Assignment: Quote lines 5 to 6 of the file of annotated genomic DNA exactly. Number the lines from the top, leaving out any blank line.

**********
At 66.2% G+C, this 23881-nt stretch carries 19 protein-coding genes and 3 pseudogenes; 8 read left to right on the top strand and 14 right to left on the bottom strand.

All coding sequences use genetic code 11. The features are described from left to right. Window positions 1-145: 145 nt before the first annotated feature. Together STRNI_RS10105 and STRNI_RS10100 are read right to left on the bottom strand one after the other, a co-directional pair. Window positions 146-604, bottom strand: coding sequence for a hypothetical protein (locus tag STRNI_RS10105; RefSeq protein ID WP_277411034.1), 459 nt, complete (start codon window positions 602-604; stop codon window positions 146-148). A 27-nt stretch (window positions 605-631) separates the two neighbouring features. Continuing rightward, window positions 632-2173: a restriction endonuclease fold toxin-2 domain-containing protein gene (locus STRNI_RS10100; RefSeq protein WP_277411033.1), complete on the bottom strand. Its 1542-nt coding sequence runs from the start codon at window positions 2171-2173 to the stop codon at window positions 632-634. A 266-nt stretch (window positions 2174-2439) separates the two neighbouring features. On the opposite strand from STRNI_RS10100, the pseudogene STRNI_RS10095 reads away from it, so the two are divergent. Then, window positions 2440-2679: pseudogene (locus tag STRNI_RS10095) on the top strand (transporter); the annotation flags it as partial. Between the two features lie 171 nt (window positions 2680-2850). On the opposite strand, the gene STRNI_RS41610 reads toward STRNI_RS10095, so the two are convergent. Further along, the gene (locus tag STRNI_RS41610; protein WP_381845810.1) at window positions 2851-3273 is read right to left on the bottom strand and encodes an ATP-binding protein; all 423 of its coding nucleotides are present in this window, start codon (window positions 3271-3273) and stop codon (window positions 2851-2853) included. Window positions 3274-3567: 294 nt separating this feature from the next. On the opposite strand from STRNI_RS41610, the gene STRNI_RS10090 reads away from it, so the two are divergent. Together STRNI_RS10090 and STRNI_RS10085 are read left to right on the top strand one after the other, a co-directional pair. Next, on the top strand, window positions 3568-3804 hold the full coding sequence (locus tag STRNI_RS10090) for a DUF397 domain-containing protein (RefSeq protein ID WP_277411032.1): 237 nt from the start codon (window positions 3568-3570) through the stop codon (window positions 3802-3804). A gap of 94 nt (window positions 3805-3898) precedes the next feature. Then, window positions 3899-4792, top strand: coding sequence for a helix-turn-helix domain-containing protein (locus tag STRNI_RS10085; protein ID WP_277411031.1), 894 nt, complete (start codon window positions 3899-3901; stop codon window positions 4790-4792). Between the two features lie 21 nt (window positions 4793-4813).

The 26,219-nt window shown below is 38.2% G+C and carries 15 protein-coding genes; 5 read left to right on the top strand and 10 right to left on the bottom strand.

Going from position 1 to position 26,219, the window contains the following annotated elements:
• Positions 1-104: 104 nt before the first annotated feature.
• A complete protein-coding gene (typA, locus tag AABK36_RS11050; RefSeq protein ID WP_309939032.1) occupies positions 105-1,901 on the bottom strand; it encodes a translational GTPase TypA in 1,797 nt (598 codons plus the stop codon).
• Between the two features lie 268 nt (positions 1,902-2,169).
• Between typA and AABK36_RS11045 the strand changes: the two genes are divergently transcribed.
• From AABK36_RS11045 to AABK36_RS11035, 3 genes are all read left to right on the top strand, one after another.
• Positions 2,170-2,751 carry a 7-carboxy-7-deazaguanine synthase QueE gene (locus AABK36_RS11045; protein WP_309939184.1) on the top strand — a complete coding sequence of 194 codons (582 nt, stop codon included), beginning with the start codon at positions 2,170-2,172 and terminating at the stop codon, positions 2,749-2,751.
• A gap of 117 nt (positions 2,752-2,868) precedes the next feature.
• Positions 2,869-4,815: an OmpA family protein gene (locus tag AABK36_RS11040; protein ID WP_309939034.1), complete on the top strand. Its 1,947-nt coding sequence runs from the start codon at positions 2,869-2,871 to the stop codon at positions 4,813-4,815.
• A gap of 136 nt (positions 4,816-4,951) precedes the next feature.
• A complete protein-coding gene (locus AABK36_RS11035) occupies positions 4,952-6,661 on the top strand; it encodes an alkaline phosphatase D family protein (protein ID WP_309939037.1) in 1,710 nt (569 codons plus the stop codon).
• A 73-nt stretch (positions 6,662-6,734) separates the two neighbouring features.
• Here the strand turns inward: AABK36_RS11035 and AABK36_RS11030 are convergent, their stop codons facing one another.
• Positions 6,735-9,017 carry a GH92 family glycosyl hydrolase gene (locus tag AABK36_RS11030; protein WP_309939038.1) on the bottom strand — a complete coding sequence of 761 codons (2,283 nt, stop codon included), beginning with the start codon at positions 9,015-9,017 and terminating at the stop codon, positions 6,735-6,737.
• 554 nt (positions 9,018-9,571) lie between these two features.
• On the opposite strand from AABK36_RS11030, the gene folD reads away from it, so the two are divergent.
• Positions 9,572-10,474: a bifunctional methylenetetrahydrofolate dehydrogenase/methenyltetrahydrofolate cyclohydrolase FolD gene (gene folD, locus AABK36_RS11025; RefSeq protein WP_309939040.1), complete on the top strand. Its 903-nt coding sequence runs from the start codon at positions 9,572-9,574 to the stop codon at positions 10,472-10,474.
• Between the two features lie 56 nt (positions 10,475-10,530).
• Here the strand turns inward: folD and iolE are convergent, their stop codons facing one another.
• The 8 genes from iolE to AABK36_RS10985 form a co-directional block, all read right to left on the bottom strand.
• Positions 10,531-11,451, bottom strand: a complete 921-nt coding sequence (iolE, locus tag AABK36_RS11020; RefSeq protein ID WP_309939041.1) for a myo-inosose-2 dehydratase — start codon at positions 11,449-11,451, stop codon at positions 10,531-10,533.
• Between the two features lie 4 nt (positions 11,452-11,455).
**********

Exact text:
• Positions 1-104: 104 nt before the first annotated feature.
• A complete protein-coding gene (typA, locus tag AABK36_RS11050; RefSeq protein ID WP_309939032.1) occupies positions 105-1,901 on the bottom strand; it encodes a translational GTPase TypA in 1,797 nt (598 codons plus the stop codon).